ASIA CREDIT CLOSE: Credits hold up amid weaker equities

Wed Mar 12, 2014 4:37am EDT

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SINGAPORE, March 12 (IFR) - Asian credits were firm, showing a clear decoupling from the region's equity markets, which were in the red today.

Stocks were under pressure as risk-averse investors stayed away on concerns over economic slowdowns in China and the US. The Nikkei tumbled 2.6%, the sharpest fall since February 4, said Reuters, while China stocks eased 0.17%.

While risk sentiment was weak in equities, the mood was more supportive in credit on the back of limited supply versus strong demand.

The Asia IG index was at 126bp/128bp, unchanged from yesterday, with China's CDS remaining at around 91bp/94bp. Traders noted that the index would take on a new look on March 20 and the players were positioning ahead of the move.

In the cash markets, other than the high-yield real-estate names, credits were well supported.

"The truth is that you are not seeing many new deals," said one credit analyst. "Investors are gearing up to buy fixed-income assets in Asia, building more liquidity than there are fresh supplies in which to invest.

So, they turn to the secondary to buy stuff. You are seeing that classic example in the market right now."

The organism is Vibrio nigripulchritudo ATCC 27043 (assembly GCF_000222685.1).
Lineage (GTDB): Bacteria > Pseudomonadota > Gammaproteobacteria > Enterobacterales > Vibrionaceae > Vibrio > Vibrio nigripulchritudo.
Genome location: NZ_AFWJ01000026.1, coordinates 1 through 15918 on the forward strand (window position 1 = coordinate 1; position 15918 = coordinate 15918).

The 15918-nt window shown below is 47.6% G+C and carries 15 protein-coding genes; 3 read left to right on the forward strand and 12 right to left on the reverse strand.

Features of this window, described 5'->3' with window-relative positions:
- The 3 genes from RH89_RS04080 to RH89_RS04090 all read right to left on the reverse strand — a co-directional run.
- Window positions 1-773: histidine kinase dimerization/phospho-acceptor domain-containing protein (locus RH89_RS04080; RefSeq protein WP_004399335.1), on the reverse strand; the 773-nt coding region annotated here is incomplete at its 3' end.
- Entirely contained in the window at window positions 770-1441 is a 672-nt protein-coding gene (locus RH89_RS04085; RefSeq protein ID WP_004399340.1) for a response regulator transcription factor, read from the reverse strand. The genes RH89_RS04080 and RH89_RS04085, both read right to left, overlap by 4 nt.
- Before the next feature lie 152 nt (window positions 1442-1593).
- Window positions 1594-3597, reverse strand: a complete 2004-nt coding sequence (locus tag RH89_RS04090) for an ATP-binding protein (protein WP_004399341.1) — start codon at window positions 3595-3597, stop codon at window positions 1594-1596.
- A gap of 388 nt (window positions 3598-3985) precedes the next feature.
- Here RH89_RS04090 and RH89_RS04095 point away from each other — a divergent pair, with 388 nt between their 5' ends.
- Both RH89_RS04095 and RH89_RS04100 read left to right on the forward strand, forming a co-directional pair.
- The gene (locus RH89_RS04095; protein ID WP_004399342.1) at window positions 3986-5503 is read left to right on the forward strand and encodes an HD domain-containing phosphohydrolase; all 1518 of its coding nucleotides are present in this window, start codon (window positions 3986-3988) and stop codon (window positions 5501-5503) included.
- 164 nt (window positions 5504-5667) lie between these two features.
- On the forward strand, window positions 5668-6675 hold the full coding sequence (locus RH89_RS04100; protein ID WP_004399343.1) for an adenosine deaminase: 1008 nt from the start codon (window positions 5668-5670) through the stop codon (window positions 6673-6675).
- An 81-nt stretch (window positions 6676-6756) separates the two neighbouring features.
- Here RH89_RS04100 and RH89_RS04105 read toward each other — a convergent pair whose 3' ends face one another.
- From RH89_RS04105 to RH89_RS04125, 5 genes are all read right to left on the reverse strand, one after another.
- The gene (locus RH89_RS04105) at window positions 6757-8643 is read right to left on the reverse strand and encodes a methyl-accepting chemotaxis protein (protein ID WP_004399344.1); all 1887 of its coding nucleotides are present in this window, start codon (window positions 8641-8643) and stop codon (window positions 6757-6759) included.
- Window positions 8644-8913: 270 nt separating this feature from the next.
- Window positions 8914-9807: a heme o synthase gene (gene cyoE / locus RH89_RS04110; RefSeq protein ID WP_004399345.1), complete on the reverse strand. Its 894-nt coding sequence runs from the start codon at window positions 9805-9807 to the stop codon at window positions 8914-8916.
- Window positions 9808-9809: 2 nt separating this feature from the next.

He estimated that year-to-date new issues amounted to USD28.8bn, down nearly 30% year on year. Sovereigns and banks have dominated this year's issuance, while corporate issuance has been sorely missed.

Much of the issues came from China, where the USD9trn economy is churning out more fund-raising exercises than elsewhere in Asia.

However, China property bonds are going through a rough patch. Country Garden, a liquid benchmark in the sector, saw its recent bonds due 2021s dropped a quarter point to 96/97.

On the other hand, Wanda 2024s were unchanged at 445bp/435bp, thanks to Franshion's new deal. Franshion is offering a 5-year bond at an initial price talk of 5.875%, which looks relatively tight to Wanda's paper.

Cifi's 2019s were quoted to yield 9.572%/9.41% while Yuzhou 2019s were at 9.84%.

kityin.boey@thomsonreuters.com

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